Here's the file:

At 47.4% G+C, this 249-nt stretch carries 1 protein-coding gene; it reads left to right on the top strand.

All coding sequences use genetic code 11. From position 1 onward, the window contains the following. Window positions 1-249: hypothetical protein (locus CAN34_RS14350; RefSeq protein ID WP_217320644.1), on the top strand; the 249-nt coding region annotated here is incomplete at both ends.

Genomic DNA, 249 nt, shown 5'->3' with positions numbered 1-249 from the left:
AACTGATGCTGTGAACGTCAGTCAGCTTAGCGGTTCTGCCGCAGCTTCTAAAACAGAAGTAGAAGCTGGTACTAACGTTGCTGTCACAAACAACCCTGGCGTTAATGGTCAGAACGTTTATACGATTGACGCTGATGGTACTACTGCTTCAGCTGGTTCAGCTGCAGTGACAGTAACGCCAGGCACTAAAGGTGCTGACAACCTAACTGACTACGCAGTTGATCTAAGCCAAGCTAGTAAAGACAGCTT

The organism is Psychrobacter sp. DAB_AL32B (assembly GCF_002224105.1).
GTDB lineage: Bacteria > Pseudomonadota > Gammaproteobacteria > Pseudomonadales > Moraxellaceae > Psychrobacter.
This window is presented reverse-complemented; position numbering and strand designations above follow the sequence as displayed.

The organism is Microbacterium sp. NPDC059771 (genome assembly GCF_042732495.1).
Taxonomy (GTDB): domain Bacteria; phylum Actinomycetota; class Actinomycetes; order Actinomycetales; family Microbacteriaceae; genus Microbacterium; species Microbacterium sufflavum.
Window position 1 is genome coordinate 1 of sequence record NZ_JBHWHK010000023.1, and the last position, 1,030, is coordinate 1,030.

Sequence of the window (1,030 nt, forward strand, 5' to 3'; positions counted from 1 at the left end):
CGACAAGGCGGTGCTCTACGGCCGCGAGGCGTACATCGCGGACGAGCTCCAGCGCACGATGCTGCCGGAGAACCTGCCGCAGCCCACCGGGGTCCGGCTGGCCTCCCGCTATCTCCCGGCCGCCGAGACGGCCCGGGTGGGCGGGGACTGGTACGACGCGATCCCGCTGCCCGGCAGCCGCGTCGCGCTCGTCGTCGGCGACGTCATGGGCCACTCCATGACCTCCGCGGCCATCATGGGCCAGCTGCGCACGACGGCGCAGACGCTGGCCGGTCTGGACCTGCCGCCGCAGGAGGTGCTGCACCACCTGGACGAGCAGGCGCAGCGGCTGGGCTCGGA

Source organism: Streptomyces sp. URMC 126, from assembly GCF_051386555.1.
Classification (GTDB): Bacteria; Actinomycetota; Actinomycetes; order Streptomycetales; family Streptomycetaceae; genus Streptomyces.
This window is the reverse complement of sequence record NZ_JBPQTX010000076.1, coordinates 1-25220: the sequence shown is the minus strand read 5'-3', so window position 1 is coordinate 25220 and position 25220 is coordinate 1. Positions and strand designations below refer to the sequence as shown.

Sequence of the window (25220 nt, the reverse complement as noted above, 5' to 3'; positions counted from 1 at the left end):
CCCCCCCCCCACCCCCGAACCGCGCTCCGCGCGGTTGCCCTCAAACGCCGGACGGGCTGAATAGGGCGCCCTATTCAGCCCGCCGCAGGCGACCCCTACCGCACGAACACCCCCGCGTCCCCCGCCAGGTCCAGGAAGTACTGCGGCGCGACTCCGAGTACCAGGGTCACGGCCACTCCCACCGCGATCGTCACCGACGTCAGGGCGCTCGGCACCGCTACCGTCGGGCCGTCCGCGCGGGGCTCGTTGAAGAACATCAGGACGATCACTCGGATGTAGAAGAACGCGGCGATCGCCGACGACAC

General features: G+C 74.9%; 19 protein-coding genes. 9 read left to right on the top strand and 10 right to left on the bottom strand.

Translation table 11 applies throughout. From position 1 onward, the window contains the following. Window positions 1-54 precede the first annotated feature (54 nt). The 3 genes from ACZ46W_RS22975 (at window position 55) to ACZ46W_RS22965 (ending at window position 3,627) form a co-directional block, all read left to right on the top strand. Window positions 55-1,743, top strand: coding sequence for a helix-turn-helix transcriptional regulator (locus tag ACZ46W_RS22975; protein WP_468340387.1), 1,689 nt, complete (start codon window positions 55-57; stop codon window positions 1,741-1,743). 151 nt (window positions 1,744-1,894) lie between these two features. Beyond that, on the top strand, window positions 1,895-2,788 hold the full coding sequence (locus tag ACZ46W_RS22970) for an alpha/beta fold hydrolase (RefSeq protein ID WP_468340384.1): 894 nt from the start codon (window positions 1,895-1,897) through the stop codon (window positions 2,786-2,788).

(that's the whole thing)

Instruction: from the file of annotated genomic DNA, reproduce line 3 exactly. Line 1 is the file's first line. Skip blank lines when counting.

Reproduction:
Genomic DNA, 249 nt, shown 5'->3' with positions numbered 1-249 from the left: